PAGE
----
Developing countries will need more investment to assist them to implement their plans for a transition to low carbon emission economies, and South Africa plans to take advantage of the forthcoming climate conference to lobby for funding, a cabinet minister said on Sunday.Forestry, Fisheries and Environment Minister Barbara Creecy said this ahead of the talks – known as the 26th Conference of Parties to the United Nations Framework Convention on Climate Change (CoP 26) – scheduled for Scotland at the end of October.
She said low carbon emission economies required countries to transition from dependence on the use of coal-fired energy to the use of green energies such as solar and wind power.
Developing countries such as South Africa are unable to implement their climate change mitigation targets or fulfil their energy transition plans without “sustainable, cost-effective financing” from the wealthier countries and other institutions, she said.
“CoP 26 must re-establish trust between developed and developing nations by ensuring existing financing commitments are honoured,” she said.
She added: “Equally important is to start the process for determining a new and more ambitious post-2025 finance mobilisation goal from developed countries for developing countries from a floor of US$100 billion per year.”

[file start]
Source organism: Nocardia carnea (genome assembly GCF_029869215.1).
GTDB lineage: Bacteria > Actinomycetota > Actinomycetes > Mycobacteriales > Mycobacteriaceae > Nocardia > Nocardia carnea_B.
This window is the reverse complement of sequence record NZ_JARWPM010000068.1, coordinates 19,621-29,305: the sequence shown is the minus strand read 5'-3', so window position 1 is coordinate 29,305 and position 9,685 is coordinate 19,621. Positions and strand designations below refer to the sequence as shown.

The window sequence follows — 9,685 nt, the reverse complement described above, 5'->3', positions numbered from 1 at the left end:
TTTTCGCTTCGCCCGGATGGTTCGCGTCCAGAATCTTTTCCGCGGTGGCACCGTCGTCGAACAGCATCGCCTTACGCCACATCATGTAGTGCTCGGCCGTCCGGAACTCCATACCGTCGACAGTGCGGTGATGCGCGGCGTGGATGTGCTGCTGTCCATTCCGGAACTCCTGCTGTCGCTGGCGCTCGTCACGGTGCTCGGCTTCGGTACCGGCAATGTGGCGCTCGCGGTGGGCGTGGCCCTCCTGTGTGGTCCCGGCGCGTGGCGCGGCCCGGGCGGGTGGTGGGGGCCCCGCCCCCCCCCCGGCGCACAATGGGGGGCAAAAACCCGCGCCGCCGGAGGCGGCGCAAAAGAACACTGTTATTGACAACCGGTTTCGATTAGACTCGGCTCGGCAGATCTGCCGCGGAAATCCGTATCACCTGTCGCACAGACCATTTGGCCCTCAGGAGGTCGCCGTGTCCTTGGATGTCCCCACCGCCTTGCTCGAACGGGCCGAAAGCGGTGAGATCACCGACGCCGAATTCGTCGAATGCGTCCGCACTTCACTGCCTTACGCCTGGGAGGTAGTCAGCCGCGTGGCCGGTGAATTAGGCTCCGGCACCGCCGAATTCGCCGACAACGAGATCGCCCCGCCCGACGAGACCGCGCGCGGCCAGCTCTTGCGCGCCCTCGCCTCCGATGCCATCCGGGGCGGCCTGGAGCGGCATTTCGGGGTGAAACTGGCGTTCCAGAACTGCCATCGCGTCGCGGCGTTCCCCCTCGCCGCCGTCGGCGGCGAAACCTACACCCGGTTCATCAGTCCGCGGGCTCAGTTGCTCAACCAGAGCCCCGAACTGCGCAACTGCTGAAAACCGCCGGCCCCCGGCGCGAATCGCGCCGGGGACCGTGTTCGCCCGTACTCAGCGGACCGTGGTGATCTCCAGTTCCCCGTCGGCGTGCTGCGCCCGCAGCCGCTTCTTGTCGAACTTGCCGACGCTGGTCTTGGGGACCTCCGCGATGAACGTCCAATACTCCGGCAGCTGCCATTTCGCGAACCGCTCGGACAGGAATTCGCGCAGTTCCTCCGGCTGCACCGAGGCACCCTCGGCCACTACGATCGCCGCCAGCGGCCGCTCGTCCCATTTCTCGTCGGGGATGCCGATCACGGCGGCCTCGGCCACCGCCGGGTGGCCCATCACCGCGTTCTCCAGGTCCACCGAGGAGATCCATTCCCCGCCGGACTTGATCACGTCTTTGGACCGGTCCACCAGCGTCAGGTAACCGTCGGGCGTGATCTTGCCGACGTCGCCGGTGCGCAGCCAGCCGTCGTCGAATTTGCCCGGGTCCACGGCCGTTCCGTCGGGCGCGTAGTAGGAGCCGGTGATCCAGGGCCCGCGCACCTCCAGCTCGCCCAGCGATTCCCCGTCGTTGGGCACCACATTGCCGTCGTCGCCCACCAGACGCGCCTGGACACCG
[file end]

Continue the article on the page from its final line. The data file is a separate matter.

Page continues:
The minister acknowledged that talks regarding financing would not be easy, bearing in mind differences in what developed and developing nations believe is required to finance climate change mitigation plans.
“Although countries have committed to open and transparent discussions, the greatest challenge is expected to be finance issues where huge differences exist between developed and developing countries on the finance required for developing and least developed countries to meet the challenges posed by climate change,” Creecy said.
The minister, however, warned that the transition was expected to be a “just” transition, which took into account the impact which the reduction on coal dependency would have on communities and some businesses.
“A transition to a low emissions economy and a climate resilient society must be based on just principles. The well-being of workers and communities in the transition is an absolute non-negotiable,” Creecy said.
She added: “Vulnerable workers and communities across the globe, who bear no responsibility for the historical accumulation of carbon emissions, must be protected against the risks, and benefit from the opportunities presented by this transition, so no one is left behind.”
The UN climate conference is expected to run from 31 October to 12 November in Glasgow.